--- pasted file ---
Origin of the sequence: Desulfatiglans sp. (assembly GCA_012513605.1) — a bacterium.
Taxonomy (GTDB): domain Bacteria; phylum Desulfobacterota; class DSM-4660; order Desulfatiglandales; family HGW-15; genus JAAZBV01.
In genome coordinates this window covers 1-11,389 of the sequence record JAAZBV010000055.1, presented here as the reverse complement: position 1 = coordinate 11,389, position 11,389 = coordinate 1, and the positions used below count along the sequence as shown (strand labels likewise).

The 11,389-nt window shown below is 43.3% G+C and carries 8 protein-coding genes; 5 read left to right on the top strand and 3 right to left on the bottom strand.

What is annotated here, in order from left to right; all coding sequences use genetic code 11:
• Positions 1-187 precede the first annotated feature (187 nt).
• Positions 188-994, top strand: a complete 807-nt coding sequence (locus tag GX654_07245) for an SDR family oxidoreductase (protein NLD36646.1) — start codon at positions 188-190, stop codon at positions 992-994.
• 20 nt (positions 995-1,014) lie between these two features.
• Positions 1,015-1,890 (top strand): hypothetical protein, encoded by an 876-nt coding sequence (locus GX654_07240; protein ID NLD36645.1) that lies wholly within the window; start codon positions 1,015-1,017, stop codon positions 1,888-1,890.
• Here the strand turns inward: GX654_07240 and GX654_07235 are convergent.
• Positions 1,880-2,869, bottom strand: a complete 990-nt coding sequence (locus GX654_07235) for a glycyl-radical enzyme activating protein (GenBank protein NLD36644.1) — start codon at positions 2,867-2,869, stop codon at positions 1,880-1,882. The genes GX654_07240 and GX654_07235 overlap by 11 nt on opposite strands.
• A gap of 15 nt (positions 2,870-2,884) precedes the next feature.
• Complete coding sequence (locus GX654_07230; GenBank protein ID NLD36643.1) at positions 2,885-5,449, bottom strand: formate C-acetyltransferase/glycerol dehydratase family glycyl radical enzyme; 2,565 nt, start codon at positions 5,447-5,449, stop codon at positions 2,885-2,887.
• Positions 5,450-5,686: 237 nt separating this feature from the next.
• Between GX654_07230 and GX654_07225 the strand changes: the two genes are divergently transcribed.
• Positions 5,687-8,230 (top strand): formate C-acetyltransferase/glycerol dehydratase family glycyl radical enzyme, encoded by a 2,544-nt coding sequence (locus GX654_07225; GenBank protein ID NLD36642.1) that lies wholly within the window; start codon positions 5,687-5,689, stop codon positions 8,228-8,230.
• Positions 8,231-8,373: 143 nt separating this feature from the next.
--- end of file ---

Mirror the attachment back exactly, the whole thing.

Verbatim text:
Origin of the sequence: Desulfatiglans sp. (assembly GCA_012513605.1) — a bacterium.
Taxonomy (GTDB): domain Bacteria; phylum Desulfobacterota; class DSM-4660; order Desulfatiglandales; family HGW-15; genus JAAZBV01.
In genome coordinates this window covers 1-11,389 of the sequence record JAAZBV010000055.1, presented here as the reverse complement: position 1 = coordinate 11,389, position 11,389 = coordinate 1, and the positions used below count along the sequence as shown (strand labels likewise).

The 11,389-nt window shown below is 43.3% G+C and carries 8 protein-coding genes; 5 read left to right on the top strand and 3 right to left on the bottom strand.

What is annotated here, in order from left to right; all coding sequences use genetic code 11:
• Positions 1-187 precede the first annotated feature (187 nt).
• Positions 188-994, top strand: a complete 807-nt coding sequence (locus tag GX654_07245) for an SDR family oxidoreductase (protein NLD36646.1) — start codon at positions 188-190, stop codon at positions 992-994.
• 20 nt (positions 995-1,014) lie between these two features.
• Positions 1,015-1,890 (top strand): hypothetical protein, encoded by an 876-nt coding sequence (locus GX654_07240; protein ID NLD36645.1) that lies wholly within the window; start codon positions 1,015-1,017, stop codon positions 1,888-1,890.
• Here the strand turns inward: GX654_07240 and GX654_07235 are convergent.
• Positions 1,880-2,869, bottom strand: a complete 990-nt coding sequence (locus GX654_07235) for a glycyl-radical enzyme activating protein (GenBank protein NLD36644.1) — start codon at positions 2,867-2,869, stop codon at positions 1,880-1,882. The genes GX654_07240 and GX654_07235 overlap by 11 nt on opposite strands.
• A gap of 15 nt (positions 2,870-2,884) precedes the next feature.
• Complete coding sequence (locus GX654_07230; GenBank protein ID NLD36643.1) at positions 2,885-5,449, bottom strand: formate C-acetyltransferase/glycerol dehydratase family glycyl radical enzyme; 2,565 nt, start codon at positions 5,447-5,449, stop codon at positions 2,885-2,887.
• Positions 5,450-5,686: 237 nt separating this feature from the next.
• Between GX654_07230 and GX654_07225 the strand changes: the two genes are divergently transcribed.
• Positions 5,687-8,230 (top strand): formate C-acetyltransferase/glycerol dehydratase family glycyl radical enzyme, encoded by a 2,544-nt coding sequence (locus GX654_07225; GenBank protein ID NLD36642.1) that lies wholly within the window; start codon positions 5,687-5,689, stop codon positions 8,228-8,230.
• Positions 8,231-8,373: 143 nt separating this feature from the next.